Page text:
`

Former downtown bus station in transit to transformation

December 19, 2017
Bus_terminal_downtown_500px.jpg
The building was constructed in 1965 and served as the home of a Greyhound bus terminal until 2001. (IBJ photo/Scott Olson)

The owner of a downtown building near the Indiana Statehouse that originally housed a Greyhound bus terminal is transforming the dated structure into modern commercial space.

Philadelphia-based Amerimar Enterprises since 1999 has owned the six-story building at 151 W. Ohio St., along with the 22-story 101 W. Ohio tower to the east.

The Greyhound structure was built in 1965 and was home to the bus station until 2001, when it moved to 350 S. Illinois St. south of the Crowne Plaza hotel. The building totals 77,000 square feet of commercial space, including the ground floor and basement level. Floors 2 through 6 are used as a parking garage.

The Indiana Department of Education occupied nearly the entire leasable space before leaving in 2013 for the PNC Center at 101 W. Washington St. It’s sat mostly vacant since, complete with out-of-date drop ceilings and other not-so-attractive features.

“We were hoping to lease to one tenant again, but that didn’t transpire, so we had to reinvent ourselves,” said Renae L. Breitbach, an Amerimar executive vice president charged with leasing the building.

Amerimar declined to divulge how much it’s investing in the renovation of the building. Part of the work involves removing the drop ceilings to showcase the exposed ductwork, in addition to restoring much of the original terrazzo floor.

On the outside, the two windows at the corner of Ohio Street and Capitol Avenue have been removed, creating an exterior opening to the building for an entrance to Indiana Interactive LLC.

The company, which moved from Market Tower, is in temporary space now at the Greyhound building but will serve as an anchor by agreeing to take 11,000 square feet. Indiana Interactive, a division of Olathe, Kansas-based NIC Inc., built the IN.gov website for the state and manages it.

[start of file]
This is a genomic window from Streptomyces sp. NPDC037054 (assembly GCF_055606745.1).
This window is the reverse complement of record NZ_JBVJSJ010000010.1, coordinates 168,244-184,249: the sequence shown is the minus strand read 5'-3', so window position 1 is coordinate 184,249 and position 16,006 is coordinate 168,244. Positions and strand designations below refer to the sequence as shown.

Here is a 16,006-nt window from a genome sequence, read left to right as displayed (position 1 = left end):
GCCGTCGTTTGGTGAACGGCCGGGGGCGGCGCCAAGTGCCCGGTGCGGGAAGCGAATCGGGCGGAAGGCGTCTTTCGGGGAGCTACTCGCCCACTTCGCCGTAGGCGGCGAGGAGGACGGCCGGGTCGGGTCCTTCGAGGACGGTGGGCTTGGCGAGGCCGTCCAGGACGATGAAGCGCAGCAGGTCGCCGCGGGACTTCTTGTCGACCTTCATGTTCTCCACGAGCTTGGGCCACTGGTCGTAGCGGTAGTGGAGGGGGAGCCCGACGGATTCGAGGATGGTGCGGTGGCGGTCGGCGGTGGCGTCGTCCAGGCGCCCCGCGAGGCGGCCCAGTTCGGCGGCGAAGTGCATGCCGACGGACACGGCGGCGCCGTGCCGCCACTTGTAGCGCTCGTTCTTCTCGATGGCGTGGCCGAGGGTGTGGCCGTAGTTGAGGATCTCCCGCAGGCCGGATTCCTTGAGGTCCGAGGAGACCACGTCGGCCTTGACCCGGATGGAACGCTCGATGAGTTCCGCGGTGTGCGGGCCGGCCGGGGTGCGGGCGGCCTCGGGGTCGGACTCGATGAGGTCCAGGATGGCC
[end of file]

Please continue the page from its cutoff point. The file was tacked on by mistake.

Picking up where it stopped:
“Our team is excited to make the transition from a traditional tower to the more open floor plan offered by this first-floor, mid-century property,” Indiana Interactive President Sloane Wright said in prepared remarks. “The building has numerous great original design aesthetics that have been covered for many years, which through reuse will help to create the type of open, bright and functional space we were seeking.”

The main level, including the Indiana Interactive space, totals 45,000 square feet. Amerimar hopes to land a couple of restaurant tenants and has handed those leasing duties to Brian Epstein of the Urban Space brokerage.

“We have multiple restaurant concepts looking at it,” Epstein told IBJ. “That quadrant is highly dense, from an office standpoint. You have a lot of foot traffic in that area.”

At the rear of the building, Amerimar plans to install two overhead garage doors, to open Indiana Interactive’s space to the outside. A small, indoor basketball court also will be installed for employee use.

Besides the 500 spaces available in the building’s parking garage, 65 street-level spaces are located at the rear and adjacent to the building—an unusual amenity for downtown.

The renovations began in October and should be completed by the end of March. Axis Architecture + Interiors is the architect on the project.

“It is exciting to see it change from traditional office space,” Breitbach at Amerimar said.

ADVERTISEMENT

Recent Articles by Scott Olson

Comments powered by Disqus